Republican nominee Donald Trump launched his campaign for president in June 2015 with a speech notoriously claiming Mexican immigrants to the United States “are bringing drugs, and bringing crime, and their rapists.”

Since then, both Trump’s campaign and the Republican Party at large have continued to rely upon anti-immigrant and anti-Latino rhetoric to drum up support. Take for example, this year’s Republican National Convention in Cleveland, where Sheriff Joe Arpaio—whose department came under fire earlier this year for racially profiling Latinos—was invited to take the stage to push Trump’s proposed 2,000-mile border wall. Arpaio told the Arizona Republic that Trump’s campaign had worked with the sheriff to finalize his speech.

This June, just a day shy of the anniversary of Trump’s entrance into the presidential race, People for the American Way and CASA in Action hosted an event highlighting what they deemed to be the presumptive Republican nominee’s “Year of Hate.”

Among the advocates speaking at the event was legendary civil rights leader Dolores Huerta, who worked alongside César Chávez in the farm workers’ movement. Speaking by phone the next day with Rewire, Huerta—who has endorsed Democratic nominee Hillary Clinton—detailed the importance of Latinos getting involved in the 2016 election, and what she sees as being at stake for the community.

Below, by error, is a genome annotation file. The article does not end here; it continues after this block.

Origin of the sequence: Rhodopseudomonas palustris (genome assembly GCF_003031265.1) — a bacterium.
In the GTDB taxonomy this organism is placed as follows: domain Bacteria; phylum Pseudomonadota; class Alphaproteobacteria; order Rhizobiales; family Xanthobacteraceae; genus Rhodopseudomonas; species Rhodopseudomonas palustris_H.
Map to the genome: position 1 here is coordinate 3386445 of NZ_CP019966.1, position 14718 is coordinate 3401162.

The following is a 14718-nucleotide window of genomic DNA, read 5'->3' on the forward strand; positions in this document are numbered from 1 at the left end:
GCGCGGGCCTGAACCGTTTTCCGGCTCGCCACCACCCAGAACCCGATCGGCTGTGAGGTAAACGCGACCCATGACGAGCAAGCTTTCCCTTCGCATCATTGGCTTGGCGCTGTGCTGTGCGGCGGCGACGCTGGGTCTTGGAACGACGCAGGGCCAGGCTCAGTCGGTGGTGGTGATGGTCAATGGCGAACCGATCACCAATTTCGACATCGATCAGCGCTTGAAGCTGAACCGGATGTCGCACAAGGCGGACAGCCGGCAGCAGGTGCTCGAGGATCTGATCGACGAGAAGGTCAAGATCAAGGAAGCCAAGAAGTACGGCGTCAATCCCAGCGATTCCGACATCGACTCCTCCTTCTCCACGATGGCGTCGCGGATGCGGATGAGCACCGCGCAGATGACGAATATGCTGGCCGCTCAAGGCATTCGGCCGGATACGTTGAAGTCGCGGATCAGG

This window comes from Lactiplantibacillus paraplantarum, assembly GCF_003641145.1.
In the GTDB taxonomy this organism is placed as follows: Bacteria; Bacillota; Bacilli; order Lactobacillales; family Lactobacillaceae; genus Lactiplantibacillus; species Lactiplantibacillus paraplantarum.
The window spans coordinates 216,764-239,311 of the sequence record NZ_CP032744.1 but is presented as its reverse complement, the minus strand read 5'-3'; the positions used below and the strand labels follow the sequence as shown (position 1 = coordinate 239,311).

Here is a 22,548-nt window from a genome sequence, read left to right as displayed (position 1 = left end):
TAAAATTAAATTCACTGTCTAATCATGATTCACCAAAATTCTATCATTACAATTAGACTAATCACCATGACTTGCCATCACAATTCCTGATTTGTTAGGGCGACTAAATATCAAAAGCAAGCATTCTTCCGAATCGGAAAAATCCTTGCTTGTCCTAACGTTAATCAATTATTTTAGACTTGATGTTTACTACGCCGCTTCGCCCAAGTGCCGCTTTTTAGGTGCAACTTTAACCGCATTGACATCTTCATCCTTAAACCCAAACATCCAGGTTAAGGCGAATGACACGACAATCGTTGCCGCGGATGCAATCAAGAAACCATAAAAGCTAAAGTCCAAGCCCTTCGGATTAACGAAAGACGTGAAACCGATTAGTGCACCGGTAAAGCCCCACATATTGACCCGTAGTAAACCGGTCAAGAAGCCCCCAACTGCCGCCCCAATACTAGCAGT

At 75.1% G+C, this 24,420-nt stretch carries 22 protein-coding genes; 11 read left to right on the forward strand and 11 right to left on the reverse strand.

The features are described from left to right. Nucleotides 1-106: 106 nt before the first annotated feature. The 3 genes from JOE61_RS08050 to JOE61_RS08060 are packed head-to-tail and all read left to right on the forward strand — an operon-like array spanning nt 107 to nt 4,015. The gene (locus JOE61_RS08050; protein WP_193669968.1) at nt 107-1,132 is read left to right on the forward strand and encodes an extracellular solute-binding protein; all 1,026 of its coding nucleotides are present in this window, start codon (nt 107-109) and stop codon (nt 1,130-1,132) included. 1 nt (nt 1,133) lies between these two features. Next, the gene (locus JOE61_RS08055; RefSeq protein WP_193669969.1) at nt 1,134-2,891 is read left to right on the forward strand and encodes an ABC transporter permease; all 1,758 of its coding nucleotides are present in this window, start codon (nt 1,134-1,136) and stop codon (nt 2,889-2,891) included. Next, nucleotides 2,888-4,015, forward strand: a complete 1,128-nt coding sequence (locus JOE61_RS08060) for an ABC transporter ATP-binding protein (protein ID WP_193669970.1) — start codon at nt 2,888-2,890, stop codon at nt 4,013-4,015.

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The Trump campaign is “promoting a culture of violence,” Huerta told Rewire, adding that it “is not just limited to the rallies,” which have sometimes ended in violent incidents, “but when he is attacking Mexicans, and gays, and women, and making fun of disabled people.”

Huerta didn’t just see this kind of rhetoric as harmful to Latinos. When asked about its effect on the country at large, she suggested it affected not only those who already held racist beliefs, but also people living in the communities of color those people may then target. “For those people who are already racist, it sort of reinforces their racism,” she said. “I think people have their own frustrations in their lives and they take it out on immigrants, they take it out on women. And I think that it really endangers so many people of color.”

The inflammatory rhetoric toward people of color by presidential candidates has led to “an alarming level of fear and anxiety among children of color and inflaming racial and ethnic tensions in the classroom,” according to an April report by the Southern Poverty Law Center (SPLC). The organization’s analysis of the impact of the 2016 presidential election on classrooms across the country found “an increase in bullying, harassment and intimidation of students whose races, religions or nationalities have been the verbal targets of candidates on the campaign trail.” Though the SPLC did not name Trump in its questions, its survey of about 2,000 K-12 educators elicited up more than 1,000 comments about the Republican nominee, compared to less than 200 comments mentioning other presidential candidates still in the race at that time.